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From Berin Loritsch <blorit...@apache.org>
Subject Re: creating Overflow Resource
Date Thu, 19 Apr 2001 21:04:21 GMT
Santiago Gala wrote:
> 
> giacomo wrote:
> 
> >
> > On Thu, 19 Apr 2001, Berin Loritsch wrote:
> >
> >
> >> giacomo wrote:
> >>
> >>> On Thu, 19 Apr 2001, Berin Loritsch wrote:
> >>>
> >>>
> >>>> giacomo wrote:
> >>>>
> >>>>> I think I've found the reason why C2 creates masses of Overflow
> >>>>> Resources from JaxpParser. The JaxpParser itself states that it
is
> >>>>> ThreadSafe but extends AbstractXMLProducer which is Recyclable.
The
> >>>>> DefaultComponentHandler for this class first checks if it is Poolable
> >>>>> (note that Recyclable exteds Poolable) and create a pool for it.
This
> >>>>> leads to the creation of new instances whenever a parser is lookup()ed.
> >>>>> On the other side when the parser is released to the manager it
is
> >>>>> passed back to the handler which examines the interfaces implemented
by
> >>>>> the parser. The hnandler first tests if it implements ThreadSafe,
(which
> >>>>> the JaxpParser it does, and thus does not put it back to the pool.
> >>>>>
> >>>>> First we have to clean up the interfaces of the JaxpParser.
> >>>>>
> >>>>> Second, Berin, could you double check if the sequence of interface
> >>>>> checks in the component management system in Avalon is correct?
> >>>>
> >>>> The affects of implementing conflicting interfaces like ThreadSafe,
> >>>> Poolable, and SingleThreaded is undefined according to the Avalon Spec.
> >>>> The interface definitely needs to be cleaned up.
> >>>>
> >>>> The way the ComponentHandler (the class that enforces the lifecycle
> >>>> for a Component) works, is that it makes the assumption that the
> >>>> class only implements one of the lifestyle (ThreadSafe, Poolable,
> >>>> and SingleThreaded) interfaces.  If it extends Poolable, it creates
> >>>> a pool.  This is usually the first check.  If it is ThreadSafe,
> >>>> it will instantiate an instance of the class and hold it until the
> >>>> class is disposed.  Finally if the Component is SingleThreaded, it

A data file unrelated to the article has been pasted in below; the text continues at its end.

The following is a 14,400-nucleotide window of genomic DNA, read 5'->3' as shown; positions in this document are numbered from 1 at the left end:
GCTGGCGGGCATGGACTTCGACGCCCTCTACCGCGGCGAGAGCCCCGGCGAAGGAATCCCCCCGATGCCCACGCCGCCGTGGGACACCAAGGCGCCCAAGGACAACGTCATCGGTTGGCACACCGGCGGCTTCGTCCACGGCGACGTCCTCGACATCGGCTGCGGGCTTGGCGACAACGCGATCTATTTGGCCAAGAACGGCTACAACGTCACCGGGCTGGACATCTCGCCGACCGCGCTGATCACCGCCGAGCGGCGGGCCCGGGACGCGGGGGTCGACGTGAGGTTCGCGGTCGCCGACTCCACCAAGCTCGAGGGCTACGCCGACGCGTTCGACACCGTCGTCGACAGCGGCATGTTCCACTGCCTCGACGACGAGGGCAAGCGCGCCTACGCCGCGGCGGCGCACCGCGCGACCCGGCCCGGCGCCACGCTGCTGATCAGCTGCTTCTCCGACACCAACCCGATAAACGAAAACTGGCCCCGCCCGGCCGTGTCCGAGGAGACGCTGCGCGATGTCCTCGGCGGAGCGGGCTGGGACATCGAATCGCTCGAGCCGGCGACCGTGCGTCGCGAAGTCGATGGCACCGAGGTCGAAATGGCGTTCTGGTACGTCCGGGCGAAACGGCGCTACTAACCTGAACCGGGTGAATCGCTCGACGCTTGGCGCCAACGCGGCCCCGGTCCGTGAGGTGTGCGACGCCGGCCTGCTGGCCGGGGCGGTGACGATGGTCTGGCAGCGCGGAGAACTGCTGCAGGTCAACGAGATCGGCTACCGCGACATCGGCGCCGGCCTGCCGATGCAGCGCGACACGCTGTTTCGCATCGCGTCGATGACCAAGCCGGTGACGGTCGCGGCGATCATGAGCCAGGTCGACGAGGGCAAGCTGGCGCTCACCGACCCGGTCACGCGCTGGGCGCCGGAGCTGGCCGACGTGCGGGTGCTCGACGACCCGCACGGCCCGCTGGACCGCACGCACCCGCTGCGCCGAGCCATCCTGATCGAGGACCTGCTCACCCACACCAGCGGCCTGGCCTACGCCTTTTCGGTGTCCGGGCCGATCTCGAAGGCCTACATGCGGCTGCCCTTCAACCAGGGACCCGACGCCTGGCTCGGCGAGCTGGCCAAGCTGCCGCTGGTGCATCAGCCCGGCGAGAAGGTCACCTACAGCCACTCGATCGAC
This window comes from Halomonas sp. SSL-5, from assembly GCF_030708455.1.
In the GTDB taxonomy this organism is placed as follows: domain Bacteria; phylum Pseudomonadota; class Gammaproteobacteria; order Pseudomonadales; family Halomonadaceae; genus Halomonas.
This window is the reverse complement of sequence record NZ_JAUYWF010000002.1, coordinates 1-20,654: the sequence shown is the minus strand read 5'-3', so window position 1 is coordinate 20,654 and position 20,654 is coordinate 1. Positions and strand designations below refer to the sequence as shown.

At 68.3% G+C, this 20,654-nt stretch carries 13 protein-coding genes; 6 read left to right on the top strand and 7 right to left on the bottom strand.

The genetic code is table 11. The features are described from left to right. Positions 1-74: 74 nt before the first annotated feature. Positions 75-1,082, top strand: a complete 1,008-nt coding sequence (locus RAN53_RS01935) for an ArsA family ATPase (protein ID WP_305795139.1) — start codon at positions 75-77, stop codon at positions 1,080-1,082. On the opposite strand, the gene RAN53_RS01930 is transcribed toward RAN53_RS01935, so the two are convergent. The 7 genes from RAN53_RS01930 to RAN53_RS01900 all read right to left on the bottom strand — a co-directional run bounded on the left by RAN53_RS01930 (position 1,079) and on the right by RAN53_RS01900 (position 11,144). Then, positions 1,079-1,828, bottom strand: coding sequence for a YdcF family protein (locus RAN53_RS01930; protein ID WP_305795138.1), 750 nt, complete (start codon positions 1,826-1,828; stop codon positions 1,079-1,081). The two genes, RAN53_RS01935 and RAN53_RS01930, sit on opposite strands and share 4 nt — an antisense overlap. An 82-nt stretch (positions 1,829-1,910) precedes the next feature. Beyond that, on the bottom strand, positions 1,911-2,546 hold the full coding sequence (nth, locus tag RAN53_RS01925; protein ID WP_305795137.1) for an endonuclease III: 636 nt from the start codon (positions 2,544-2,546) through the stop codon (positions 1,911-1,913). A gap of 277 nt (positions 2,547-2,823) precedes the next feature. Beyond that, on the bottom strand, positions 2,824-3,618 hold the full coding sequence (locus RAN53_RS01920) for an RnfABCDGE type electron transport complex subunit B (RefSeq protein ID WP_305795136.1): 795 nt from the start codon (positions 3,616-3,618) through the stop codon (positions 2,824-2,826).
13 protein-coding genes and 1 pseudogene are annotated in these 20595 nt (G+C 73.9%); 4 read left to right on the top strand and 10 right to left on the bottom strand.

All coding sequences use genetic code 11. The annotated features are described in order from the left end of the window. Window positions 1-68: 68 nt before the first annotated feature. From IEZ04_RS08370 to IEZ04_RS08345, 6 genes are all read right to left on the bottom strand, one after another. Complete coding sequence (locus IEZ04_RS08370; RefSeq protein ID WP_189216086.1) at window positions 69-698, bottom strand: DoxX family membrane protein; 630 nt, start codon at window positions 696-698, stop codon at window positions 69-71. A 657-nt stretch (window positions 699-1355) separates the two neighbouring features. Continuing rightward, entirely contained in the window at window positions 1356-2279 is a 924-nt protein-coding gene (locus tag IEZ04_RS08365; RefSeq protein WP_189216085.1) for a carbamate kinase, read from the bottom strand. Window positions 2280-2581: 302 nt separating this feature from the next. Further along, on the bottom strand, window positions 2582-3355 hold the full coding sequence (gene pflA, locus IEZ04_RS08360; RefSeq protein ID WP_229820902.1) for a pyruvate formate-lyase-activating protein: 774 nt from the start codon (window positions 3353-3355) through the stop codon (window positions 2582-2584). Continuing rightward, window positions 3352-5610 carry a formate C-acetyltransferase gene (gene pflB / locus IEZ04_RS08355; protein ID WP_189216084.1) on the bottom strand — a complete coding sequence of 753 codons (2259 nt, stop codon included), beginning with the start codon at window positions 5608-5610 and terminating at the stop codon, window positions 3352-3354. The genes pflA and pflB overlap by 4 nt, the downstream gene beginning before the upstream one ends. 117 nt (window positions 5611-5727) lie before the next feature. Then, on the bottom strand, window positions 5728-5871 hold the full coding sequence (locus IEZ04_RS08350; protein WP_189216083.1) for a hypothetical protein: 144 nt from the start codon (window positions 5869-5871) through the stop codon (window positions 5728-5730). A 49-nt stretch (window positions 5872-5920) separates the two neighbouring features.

> >>>> acts like a simple factory.
> >>>
> >>> This is not always the case. Take the Actions which extends
> >>> ThreadSafe. But if someone writes a Action which can't be ThreadSafe
> >>> (whatever the reason is) it should be able to "downgrade" the action to
> >>> Poolable and the component management system should be able to take
> >>> that into account, right?
> >>
> >> I thought the contract with Actions stated that they _must_ be made
> >> threadsafe and reentrant.  If this is not the case, then the ThreadSafe
> >> interface should _not_ be included in the interface that describes an
> >> Action.
> >>
> >> In all reality, no work interface should extend a lifestyle interface
> >> unless by the contract of the API it _must_ be enforced that way.
> >> The decision of the lifestyle of a component should be done at the last
> >> possible moment (much like making methods "final" in Java).  Once set,
> >> they should never be over-ridden.  The ambiguities that arise over
> >> lifestyle conflicts should be avoided if at all possible.
> >>
> >> If we need to change the interface of some of the work interfaces to
> >> not explicitely determine it's lifestyle, then let's do that.  The
> >> Action interface is a prime example of something where if you don't
> >> want it ThreadSafe, then the work interface should not specify it
> >> that way.  The SitemapComponent is a prime example of something that
> >> *requires* all implementing classes to be Poolable or SingleThreaded
> >> (preferably Poolable).
> >>
> >> The lifestyle and work interfaces are separate concerns, and should
> >> only be merged when you are sure of the contract (e.g. with the
> >> final implementation, or enforcing a contract in the interface).
> >
> >
> > ok, convinced. We have to cleanup the interfaces from the jaxpParser
> > ASAP.
> >
> 
> A request (I think there is avalon people 'round here :) ).
> 
> Could avalon check for multiple life-cycle implements declared and
> complain loudly upon configuration of components?

Yes.

> I don't think it has a heavy overhead in terms of resources, and it
> would enhance greatly usability of the framework.

agreed.

> I could take a look at this if someone points me to the classes doing
> the work in Avalon.

The ComponentHandler is the only one that directly manipulates the lifecycle
of Components

> I already catched a similar problem, where a class (AbstractXMLProducer,
> I think) was declared as Recyclable, with a recycle method and then,
> like three levels down the inheritance hierarchy, recycle() was
> reimplemented without calling super, possibly because the intermediate
> classes were not declared as Recyclable.

That's not easily testable.  If we could include a UML diagram, that
would help to catch some of these anomolies.

Once a superclass implements the Recyclable interface, all subclasses
are Recyclable whether they are declared that way or not.

> OTOH, if the Recyclable interface is declared only at the bottom of the
> hierarchy, the implementor needs to understand how to recycle all super
> classes, which can lead to implementation problems.

The recycle should be done as it is, but we do need to be careful.
Perhaps profuse JavaDocs would help.

> Java has no way to specify the kind of thing needed here (compulsory
> super call) except for default constructors, and this kind of bugs turn
> quickly into debugging nightmares.

True.

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